In early 18th century England, a frail Queen Anne occupies the throne and her close friend, Lady Sarah, governs the country in her stead. When a new servant, Abigail, arrives, her charm endears her to Sarah.
The story of Dick Cheney, an unassuming bureaucratic Washington insider, who quietly wielded immense power as Vice President to George W. Bush, reshaping the country and the globe in ways that we still feel today.
Ron Stallworth, an African American police officer from Colorado Springs, CO, successfully manages to infiltrate the local Ku Klux Klan branch with the help of a Jewish surrogate who eventually becomes its leader. Based on actual events.
John David Washington,
In 1962, Tony "Tony Lip" Vallelonga, a tough bouncer, is looking for work when his nightclub is closed for renovations. The most promising offer turns out to be the driver for the African-American classical pianist Don Shirley for a concert tour into the Deep South states. Although hardly enthused at working for a black man, Tony accepts the job and they begin their trek armed with The Negro Motorist Green Book, a travel guide for safe travel through America's racial segregation. Together, the snobbishly erudite pianist and the crudely practical bouncer can barely get along with their clashing attitudes to life and ideals. However, as the disparate pair witness and endure America's appalling injustices on the road, they find a newfound respect for each other's talents and start to face them together. In doing so, they would nurture a friendship and understanding that would change both their lives.Written by
Kenneth Chisholm (email@example.com)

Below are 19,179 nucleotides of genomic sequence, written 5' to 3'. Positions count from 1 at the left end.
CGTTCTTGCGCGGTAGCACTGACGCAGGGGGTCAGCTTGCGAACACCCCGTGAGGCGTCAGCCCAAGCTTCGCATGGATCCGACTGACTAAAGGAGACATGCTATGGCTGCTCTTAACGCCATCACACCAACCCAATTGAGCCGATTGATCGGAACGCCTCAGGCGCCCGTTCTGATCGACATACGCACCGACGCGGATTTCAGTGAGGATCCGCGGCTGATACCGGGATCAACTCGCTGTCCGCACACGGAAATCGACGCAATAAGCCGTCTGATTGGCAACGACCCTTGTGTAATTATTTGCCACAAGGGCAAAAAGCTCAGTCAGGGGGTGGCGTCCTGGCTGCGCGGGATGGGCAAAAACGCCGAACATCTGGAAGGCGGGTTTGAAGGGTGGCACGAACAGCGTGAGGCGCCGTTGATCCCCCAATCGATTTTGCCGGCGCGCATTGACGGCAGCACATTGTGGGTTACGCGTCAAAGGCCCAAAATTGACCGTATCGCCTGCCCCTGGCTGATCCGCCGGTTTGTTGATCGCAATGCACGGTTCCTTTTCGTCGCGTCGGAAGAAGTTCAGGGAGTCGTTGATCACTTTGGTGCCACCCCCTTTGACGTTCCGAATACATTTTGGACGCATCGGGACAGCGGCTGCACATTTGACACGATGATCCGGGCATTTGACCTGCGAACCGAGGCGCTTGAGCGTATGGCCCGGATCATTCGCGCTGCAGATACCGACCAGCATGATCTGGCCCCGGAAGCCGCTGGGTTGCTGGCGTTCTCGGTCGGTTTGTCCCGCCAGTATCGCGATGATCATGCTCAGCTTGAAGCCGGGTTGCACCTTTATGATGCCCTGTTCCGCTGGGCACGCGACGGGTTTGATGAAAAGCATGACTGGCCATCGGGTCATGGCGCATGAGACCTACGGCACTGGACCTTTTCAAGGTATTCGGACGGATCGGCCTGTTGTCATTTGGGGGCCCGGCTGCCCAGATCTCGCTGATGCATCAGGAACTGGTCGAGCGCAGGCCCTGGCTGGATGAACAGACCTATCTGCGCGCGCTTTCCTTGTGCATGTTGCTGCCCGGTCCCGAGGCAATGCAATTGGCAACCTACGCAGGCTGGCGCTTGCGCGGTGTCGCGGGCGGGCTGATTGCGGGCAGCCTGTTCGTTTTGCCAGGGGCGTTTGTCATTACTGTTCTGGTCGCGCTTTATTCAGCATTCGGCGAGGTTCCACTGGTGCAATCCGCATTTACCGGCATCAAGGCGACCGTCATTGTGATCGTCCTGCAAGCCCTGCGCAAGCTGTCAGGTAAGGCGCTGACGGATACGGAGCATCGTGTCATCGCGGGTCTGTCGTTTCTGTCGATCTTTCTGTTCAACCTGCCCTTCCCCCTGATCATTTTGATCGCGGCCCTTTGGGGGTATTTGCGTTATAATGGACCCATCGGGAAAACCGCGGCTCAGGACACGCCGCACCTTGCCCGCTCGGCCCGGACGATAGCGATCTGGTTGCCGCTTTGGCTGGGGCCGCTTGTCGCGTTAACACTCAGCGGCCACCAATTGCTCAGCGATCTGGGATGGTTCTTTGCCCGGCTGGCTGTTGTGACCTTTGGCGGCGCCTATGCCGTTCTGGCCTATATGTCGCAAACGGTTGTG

This is the first dramatic film directed by either of the Farrelly Brothers. See more »
The movie takes place in 1962; the young sons are clearly elementary school age, at least. The older son, Nick, was born in 1959 and Frank in 1962 so, in reality, were actually three years old and an infant when the story takes place. See more »
I don't make the rules down here.
Dr. Don Shirley:
No? Then who does?
You're saying just 'cause I'm white and they're white? You know, that's a very prejudiced thing you just said there. A very prejudiced thing. I got more in common with the Hymies at 2nd Avenue Deli than I do with these hillbilly pricks down here.
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"Larry the Crow" gets a mention. This was an actual crow that Viggo Mortensen found injured near the set, and tried in vain to nurse back to health. He was no doubt named for Viggo's favorite soccer team, San Lorenzo (Saint Lawrence in Spanish). The team nickname is "The Crows". See more »
A very inspiring film. I walked out of the cinema feeling like there is good even in the unlikeliest of people.
The dialogue was well written, and the main characters were equally as loveable. Viggo Mortensens acting was only overshadowed by that of Mahershala Ali, whose portrayal of an educated african-american man living in 1960's america was both heartwrenching and absolutely hilarious.
While Mortensen stood for most of the comic relief, I found myself laughing the hardest from Ali's deadpan deliveries through the character of Dr. Shirley.
The story of a black man who struggles to gain the respect of his fellow african-americans, while simultaneously resisting and pulling at the roots of the racism and oppression which keeps him from being as successful as the americans and europeans who should be his equals by all measures musical and educational.
While the story and plot left little to be desired. I felt one or two jokes were shoe-horned in and would have been better discarded.
The visual tone was fitting to the film, but the camerawork was nothing out of the ordinary. Not all films call for out-of-this-world originality in all marks however. And this film allows the audience to focus on what is really important.
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